"We cannot be prisoners of the past," Iran Foreign Minister Mohammad Zarif said
As concerns grow in India about a resurgent Taliban and the possibility of the terror group coming to power in Afghanistan, Iran's Foreign Minister Mohammad Zarif has told NDTV that it's impossible to have a future Afghan government without a role for the Taliban, though it should not have a dominant role.
Iran started formal talks with the Taliban for the very first time just last week. Mr Zarif also said extremism was an existential threat for Pakistan.
"I think it would be impossible to have a future Afghanistan without any role for the Taliban. But we also believe that the Taliban do not have – should not have a dominant role in Afghanistan. Of course at the end of the day that is the decision that the Afghans need to make," Mr Zarif told NDTV.
When asked about Pakistan's continued support to terror groups in Afghanistan, he said Pakistan was trying to play a "positive role".
"We believe that Pakistani position on Afghanistan is evolving and we believe that Pakistan now is trying to play a positive role in getting a peace process underway in Afghanistan. I understand that the Pakistanis also do not wish to see an Afghanistan dominated by extremists groups… but for Pakistan it is an existential threat. Extremism in Pakistan and Afghanistan is an existential threat for Pakistan," Mr Zarif said.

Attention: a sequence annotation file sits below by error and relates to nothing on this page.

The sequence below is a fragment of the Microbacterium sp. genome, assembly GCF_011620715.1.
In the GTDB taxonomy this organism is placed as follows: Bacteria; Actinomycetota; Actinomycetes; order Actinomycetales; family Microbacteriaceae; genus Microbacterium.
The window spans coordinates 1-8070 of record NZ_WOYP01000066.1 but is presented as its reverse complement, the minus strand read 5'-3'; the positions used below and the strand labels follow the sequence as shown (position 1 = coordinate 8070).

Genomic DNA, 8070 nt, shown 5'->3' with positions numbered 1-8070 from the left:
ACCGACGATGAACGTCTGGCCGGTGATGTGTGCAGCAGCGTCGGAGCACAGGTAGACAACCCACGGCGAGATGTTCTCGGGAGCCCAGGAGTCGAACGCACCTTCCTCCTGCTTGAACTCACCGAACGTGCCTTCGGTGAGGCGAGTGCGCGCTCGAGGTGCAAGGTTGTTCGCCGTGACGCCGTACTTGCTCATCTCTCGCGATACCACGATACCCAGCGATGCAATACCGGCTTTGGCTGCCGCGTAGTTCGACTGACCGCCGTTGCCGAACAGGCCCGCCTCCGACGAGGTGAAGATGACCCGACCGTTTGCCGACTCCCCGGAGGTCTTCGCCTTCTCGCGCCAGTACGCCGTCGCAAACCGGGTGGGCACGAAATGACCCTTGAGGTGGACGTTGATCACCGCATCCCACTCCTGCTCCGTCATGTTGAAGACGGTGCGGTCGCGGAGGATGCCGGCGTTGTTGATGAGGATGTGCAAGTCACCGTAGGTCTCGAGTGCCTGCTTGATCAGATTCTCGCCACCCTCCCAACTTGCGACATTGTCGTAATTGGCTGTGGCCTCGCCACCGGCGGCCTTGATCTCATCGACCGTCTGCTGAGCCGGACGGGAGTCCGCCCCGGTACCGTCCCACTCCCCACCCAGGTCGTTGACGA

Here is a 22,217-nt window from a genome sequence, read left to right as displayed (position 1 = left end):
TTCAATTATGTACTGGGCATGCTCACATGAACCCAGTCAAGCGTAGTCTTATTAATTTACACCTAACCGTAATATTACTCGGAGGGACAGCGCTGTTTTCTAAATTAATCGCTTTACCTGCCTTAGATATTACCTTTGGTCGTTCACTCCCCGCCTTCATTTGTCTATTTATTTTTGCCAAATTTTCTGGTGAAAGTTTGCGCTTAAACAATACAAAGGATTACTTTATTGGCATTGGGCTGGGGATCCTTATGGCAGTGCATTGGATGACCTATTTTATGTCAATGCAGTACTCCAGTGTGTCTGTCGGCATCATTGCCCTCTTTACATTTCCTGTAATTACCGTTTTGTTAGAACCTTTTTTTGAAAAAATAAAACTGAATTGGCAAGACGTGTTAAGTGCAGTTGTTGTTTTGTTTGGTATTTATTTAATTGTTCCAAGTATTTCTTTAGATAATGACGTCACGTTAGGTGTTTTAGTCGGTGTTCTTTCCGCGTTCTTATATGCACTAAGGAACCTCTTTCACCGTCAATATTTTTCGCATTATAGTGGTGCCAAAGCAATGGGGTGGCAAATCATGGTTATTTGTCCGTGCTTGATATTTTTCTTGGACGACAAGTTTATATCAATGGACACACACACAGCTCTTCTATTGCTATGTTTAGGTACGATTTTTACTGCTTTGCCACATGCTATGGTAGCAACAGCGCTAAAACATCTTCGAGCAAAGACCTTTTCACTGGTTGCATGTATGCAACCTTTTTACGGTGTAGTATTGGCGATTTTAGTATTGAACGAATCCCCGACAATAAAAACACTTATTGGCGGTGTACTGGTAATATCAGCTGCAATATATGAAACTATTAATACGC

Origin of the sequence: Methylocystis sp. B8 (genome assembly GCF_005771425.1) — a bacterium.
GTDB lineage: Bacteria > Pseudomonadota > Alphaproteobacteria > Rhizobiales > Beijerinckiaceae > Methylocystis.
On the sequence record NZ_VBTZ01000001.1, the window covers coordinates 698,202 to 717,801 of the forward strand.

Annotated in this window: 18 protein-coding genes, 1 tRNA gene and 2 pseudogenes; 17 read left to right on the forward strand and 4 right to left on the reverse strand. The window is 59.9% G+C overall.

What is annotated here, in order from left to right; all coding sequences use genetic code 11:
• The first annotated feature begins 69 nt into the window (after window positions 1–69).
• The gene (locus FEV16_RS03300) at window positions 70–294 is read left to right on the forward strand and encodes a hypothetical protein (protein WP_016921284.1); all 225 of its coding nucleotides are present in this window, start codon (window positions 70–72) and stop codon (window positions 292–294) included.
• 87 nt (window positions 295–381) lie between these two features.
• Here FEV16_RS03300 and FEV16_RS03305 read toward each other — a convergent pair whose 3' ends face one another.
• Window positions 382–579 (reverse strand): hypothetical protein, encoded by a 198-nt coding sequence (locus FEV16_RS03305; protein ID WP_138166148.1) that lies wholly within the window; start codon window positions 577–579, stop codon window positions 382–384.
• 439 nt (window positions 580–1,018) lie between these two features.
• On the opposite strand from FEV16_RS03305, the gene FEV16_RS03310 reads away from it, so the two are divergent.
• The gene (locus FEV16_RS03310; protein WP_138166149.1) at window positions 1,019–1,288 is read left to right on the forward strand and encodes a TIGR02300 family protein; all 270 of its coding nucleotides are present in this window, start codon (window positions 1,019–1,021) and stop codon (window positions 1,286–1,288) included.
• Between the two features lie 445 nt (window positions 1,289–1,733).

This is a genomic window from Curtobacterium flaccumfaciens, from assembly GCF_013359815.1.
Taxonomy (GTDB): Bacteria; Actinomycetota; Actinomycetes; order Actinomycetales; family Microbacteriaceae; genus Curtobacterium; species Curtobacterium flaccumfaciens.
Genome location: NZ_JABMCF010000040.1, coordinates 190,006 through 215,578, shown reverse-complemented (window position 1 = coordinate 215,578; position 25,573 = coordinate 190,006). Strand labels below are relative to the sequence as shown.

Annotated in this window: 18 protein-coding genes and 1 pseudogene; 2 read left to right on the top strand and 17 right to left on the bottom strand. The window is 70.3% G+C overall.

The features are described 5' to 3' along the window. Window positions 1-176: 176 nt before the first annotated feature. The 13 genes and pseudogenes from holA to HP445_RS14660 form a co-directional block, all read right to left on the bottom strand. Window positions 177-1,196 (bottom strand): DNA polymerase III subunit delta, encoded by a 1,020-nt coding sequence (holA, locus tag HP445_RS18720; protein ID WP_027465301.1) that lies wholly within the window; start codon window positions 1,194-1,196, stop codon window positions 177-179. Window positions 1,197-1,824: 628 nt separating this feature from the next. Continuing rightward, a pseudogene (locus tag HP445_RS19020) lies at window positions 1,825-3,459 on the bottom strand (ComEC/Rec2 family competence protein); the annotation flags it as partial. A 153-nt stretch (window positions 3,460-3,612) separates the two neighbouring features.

India is worried about instability in Afghanistan, particularly after US President Donald Trump announced he would withdraw 7,000 US troops from there. However, Iran believes the presence of US troops did "nothing to help on the security and stability of Afghanistan".
Mr Zarif went on to say "we cannot be prisoners of the past". "We disagreed with Pakistan in the 90s when they created the Taliban or helped create the Taliban. We were the first to offer victims to suffer in the hands of the Taliban – 11 of my colleagues were murdered by the Taliban, but we cannot be prisoners of the past. We need to work for a better future and Iran is ready to work with Pakistan in order to realise what the Pakistani leaders have been telling us that they believe fighting extremists groups is in their national security interest and we believe analytically, that that is the case."
Asked about the US sanctions which have sharply brought down India's oil imports from Iran, Mr Zarif said, "We have been able to engage with each other even under more difficult circumstances and I am confident that Iran and India will find – particularly our private sector – will find possibilities to evade this illegal measures. Let's remind ourselves that these are illegal measures. We are not trying to evade law; we are trying to evade lawlessness, we are trying to evade bullying."